House of Isildur  · House of Anárion
Gondor

In the fictional legendarium of J. R. R. Tolkien, Arnor, or the Northern Kingdom, was a kingdom of the Dúnedain in the land of Eriador in Middle-earth. The name probably means "Land of the King", from Sindarin Ara- (high, kingly) + (n)dor (land). In the liteary works of JRR Tolkien, the House of Isildur was the Royal House of Arnor and after the sundering of the North-Kingdom of Arthedain, Cardolan, and Rhudaur. ... In the literary works of JRR Tolkien the House of Anárion was the Royal House of Gondor, descended from Anárion, joint first King of Gondor with his elder brother Isildur who went north to Arnor. ... Gondor is a fictional kingdom in J. R. R. Tolkiens Middle-earth. ... A legendarium is a book or series of books consisting of a collection of legends. ... Tolkien redirects here. ... In J. R. R. Tolkiens legendarium, the Dúnedain (singular: Dúnadan) were a fictional race of Men descended from the Númenóreans that survived the fall of their island kingdom and came to Eriador in Middle-earth, led by Elendil and his sons, Isildur and Anárion. ... Eriador (the Lone Lands) is a large region in J. R. R. Tolkiens fictional world of Middle-earth. ... Sindarin is an artificial language (or conlang) developed by J. R. R. Tolkien. ...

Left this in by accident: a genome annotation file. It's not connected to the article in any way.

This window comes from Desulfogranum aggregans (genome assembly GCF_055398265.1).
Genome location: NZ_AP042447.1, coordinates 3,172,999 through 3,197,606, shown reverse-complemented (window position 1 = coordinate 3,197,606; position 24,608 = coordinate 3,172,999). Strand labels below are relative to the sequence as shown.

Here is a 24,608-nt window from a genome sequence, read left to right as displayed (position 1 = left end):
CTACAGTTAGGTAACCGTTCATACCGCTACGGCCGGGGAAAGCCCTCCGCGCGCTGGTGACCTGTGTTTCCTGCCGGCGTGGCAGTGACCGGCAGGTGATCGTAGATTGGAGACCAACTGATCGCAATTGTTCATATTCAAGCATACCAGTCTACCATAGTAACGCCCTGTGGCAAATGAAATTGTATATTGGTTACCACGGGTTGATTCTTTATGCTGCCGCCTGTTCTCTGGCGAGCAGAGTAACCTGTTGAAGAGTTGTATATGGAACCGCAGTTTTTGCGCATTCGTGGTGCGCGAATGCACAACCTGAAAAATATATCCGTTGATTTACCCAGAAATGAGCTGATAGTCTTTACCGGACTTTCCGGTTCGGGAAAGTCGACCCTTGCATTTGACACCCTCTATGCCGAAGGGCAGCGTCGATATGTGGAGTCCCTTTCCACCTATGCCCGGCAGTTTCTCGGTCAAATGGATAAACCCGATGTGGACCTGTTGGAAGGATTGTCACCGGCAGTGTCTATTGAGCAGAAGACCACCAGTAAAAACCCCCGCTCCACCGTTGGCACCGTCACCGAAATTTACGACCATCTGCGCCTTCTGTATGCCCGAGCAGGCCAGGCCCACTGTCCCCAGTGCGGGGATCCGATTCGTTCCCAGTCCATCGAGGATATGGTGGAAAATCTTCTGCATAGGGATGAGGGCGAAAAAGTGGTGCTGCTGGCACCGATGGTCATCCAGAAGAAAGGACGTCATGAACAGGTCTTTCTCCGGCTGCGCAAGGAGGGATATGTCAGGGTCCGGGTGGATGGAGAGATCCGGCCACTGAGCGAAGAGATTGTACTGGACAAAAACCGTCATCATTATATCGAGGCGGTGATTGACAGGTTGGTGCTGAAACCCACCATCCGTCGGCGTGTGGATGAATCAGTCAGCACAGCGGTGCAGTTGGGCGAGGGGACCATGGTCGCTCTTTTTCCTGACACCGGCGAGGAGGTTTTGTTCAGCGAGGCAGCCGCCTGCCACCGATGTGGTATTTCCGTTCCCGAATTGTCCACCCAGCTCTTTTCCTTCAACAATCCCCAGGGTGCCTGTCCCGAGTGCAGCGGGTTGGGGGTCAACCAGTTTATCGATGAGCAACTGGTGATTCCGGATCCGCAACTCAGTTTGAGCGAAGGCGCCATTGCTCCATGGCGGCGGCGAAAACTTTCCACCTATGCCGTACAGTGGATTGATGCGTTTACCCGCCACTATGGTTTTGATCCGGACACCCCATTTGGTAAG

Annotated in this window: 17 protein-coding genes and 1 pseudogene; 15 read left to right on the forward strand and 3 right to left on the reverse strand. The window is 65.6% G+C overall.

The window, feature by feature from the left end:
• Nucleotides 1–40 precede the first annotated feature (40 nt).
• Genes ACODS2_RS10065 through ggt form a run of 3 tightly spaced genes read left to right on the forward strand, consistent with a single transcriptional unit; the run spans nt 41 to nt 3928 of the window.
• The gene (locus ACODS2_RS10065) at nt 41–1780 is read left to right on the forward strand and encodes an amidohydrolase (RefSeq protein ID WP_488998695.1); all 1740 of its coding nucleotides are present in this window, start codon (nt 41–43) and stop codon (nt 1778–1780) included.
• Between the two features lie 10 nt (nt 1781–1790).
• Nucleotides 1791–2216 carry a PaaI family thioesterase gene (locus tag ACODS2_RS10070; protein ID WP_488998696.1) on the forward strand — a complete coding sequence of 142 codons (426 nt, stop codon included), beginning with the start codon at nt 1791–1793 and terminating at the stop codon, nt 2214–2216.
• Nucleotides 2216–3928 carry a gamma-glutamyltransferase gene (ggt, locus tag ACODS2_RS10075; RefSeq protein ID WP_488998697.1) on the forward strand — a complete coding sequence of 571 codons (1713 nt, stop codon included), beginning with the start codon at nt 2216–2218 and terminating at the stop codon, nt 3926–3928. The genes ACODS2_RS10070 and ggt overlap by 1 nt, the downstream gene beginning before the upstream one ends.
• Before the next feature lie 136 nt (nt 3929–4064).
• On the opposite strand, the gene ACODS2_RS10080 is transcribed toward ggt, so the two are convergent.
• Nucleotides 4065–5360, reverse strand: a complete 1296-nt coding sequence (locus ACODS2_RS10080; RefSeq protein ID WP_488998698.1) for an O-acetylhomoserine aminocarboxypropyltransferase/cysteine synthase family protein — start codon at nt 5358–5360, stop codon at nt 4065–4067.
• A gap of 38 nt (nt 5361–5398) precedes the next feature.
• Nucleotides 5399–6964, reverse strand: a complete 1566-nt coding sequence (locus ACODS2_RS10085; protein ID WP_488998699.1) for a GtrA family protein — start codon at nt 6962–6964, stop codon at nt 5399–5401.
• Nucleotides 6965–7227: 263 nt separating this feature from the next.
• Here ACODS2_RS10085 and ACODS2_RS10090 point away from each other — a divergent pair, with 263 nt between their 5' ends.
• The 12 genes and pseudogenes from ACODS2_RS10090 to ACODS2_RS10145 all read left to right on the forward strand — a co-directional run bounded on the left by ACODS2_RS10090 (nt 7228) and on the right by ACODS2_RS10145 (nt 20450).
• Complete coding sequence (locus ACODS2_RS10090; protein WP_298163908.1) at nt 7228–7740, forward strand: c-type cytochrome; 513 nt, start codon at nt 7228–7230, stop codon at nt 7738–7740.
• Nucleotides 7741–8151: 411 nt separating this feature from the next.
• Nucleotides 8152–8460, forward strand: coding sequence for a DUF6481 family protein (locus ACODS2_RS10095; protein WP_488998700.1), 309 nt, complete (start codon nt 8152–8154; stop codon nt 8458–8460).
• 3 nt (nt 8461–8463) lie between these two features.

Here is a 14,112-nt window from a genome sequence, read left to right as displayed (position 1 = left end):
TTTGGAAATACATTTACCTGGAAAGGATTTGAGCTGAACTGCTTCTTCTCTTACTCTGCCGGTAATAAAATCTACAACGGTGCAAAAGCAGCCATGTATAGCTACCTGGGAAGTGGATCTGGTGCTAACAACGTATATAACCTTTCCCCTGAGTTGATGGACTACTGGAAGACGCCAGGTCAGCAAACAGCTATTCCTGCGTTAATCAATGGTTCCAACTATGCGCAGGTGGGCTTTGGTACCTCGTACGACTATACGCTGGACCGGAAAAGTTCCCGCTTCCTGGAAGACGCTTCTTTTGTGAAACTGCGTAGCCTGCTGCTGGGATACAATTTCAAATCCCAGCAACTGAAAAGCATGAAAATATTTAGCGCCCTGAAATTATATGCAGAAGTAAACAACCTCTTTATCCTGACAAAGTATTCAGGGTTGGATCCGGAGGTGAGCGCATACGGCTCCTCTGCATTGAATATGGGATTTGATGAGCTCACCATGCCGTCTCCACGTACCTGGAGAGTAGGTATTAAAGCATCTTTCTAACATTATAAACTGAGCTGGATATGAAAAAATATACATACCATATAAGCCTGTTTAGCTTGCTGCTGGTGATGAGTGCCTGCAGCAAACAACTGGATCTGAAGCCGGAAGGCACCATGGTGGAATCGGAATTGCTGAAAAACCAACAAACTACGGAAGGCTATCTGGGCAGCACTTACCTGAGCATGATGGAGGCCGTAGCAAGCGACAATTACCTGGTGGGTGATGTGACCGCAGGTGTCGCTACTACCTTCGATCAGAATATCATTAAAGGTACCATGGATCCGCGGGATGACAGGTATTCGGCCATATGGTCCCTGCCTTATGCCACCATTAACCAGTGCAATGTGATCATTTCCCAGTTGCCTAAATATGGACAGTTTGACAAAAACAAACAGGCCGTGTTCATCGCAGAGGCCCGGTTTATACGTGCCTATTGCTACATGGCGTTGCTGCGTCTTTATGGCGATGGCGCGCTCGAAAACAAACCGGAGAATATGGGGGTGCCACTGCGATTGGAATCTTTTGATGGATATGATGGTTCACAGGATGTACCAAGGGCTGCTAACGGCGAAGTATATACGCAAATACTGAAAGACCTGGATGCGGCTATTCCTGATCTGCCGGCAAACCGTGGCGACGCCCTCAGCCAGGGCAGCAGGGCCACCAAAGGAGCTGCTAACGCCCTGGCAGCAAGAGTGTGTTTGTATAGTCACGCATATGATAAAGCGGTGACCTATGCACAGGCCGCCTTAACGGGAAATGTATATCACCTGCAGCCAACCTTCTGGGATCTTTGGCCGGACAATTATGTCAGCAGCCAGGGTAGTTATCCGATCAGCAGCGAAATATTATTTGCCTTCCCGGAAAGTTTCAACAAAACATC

At its greatest, Arnor encompassed almost the whole region of Eriador between Bruinen, Gwathló and Lhûn, and the region which would later be known as the Shire. Arnor's population was composed by Dúnedain in western-central regions and mixed or indigenous (and reluctant as citizens) peoples. Its capital was Annúminas near the lake Nenuial. In J. R. R. Tolkiens fictional universe of Middle-earth, the river Bruinen or Loudwater is a river which appears in The Hobbit as well as The Lord of the Rings. ... In J. R. R. Tolkiens fictional universe of Middle-earth, the river Gwathló or Greyflood is a river in middle Eriador. ... In J. R. R. Tolkiens fictional universe of Middle-earth, the river Lhûn or Lune was a river of north-western Eriador. ... The fields of the Shire in the Lord of the Rings movie trilogy The Shire is a region of J. R. R. Tolkiens fictional Middle-earth, described in The Lord of the Rings and other works. ... In the legendarium of J. R. R. Tolkien, Annúminas (Sindarin: West Tower or Sunset Tower) is a city of Middle-earth. ... In the fiction of J.R.R. Tolkien, Lake Evendim or Nenuial is a lake of Middle-earth. ...